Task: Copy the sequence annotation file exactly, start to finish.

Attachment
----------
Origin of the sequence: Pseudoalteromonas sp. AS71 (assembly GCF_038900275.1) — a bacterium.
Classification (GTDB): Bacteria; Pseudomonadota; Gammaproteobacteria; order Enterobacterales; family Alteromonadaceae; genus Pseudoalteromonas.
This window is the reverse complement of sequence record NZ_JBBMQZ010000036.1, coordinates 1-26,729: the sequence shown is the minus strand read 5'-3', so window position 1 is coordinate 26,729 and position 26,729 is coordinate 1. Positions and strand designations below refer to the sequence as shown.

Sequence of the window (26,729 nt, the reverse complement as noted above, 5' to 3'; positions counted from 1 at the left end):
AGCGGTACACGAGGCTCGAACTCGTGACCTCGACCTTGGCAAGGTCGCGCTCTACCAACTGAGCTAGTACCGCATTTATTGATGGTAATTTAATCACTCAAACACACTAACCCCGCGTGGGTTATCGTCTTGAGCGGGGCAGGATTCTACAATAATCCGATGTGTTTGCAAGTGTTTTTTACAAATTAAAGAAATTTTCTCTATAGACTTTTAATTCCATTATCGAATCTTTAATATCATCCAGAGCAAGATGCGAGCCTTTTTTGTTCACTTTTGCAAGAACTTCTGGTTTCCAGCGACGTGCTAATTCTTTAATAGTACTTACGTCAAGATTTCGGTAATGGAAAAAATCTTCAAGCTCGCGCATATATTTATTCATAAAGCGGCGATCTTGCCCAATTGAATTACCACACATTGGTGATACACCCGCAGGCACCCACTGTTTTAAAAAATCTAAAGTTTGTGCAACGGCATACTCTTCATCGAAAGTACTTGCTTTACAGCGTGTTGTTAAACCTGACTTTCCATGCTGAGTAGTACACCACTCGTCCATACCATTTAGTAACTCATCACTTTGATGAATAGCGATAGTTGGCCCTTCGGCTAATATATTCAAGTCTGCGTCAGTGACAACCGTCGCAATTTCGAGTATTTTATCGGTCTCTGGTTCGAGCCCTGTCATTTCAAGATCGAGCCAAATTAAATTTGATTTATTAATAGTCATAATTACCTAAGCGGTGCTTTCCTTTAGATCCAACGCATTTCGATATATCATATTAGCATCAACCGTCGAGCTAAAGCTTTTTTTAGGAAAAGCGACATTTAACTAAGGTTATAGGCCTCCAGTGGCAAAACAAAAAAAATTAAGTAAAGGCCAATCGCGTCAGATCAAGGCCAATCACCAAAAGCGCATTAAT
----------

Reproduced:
Origin of the sequence: Pseudoalteromonas sp. AS71 (assembly GCF_038900275.1) — a bacterium.
Classification (GTDB): Bacteria; Pseudomonadota; Gammaproteobacteria; order Enterobacterales; family Alteromonadaceae; genus Pseudoalteromonas.
This window is the reverse complement of sequence record NZ_JBBMQZ010000036.1, coordinates 1-26,729: the sequence shown is the minus strand read 5'-3', so window position 1 is coordinate 26,729 and position 26,729 is coordinate 1. Positions and strand designations below refer to the sequence as shown.

Sequence of the window (26,729 nt, the reverse complement as noted above, 5' to 3'; positions counted from 1 at the left end):
AGCGGTACACGAGGCTCGAACTCGTGACCTCGACCTTGGCAAGGTCGCGCTCTACCAACTGAGCTAGTACCGCATTTATTGATGGTAATTTAATCACTCAAACACACTAACCCCGCGTGGGTTATCGTCTTGAGCGGGGCAGGATTCTACAATAATCCGATGTGTTTGCAAGTGTTTTTTACAAATTAAAGAAATTTTCTCTATAGACTTTTAATTCCATTATCGAATCTTTAATATCATCCAGAGCAAGATGCGAGCCTTTTTTGTTCACTTTTGCAAGAACTTCTGGTTTCCAGCGACGTGCTAATTCTTTAATAGTACTTACGTCAAGATTTCGGTAATGGAAAAAATCTTCAAGCTCGCGCATATATTTATTCATAAAGCGGCGATCTTGCCCAATTGAATTACCACACATTGGTGATACACCCGCAGGCACCCACTGTTTTAAAAAATCTAAAGTTTGTGCAACGGCATACTCTTCATCGAAAGTACTTGCTTTACAGCGTGTTGTTAAACCTGACTTTCCATGCTGAGTAGTACACCACTCGTCCATACCATTTAGTAACTCATCACTTTGATGAATAGCGATAGTTGGCCCTTCGGCTAATATATTCAAGTCTGCGTCAGTGACAACCGTCGCAATTTCGAGTATTTTATCGGTCTCTGGTTCGAGCCCTGTCATTTCAAGATCGAGCCAAATTAAATTTGATTTATTAATAGTCATAATTACCTAAGCGGTGCTTTCCTTTAGATCCAACGCATTTCGATATATCATATTAGCATCAACCGTCGAGCTAAAGCTTTTTTTAGGAAAAGCGACATTTAACTAAGGTTATAGGCCTCCAGTGGCAAAACAAAAAAAATTAAGTAAAGGCCAATCGCGTCAGATCAAGGCCAATCACCAAAAGCGCATTAAT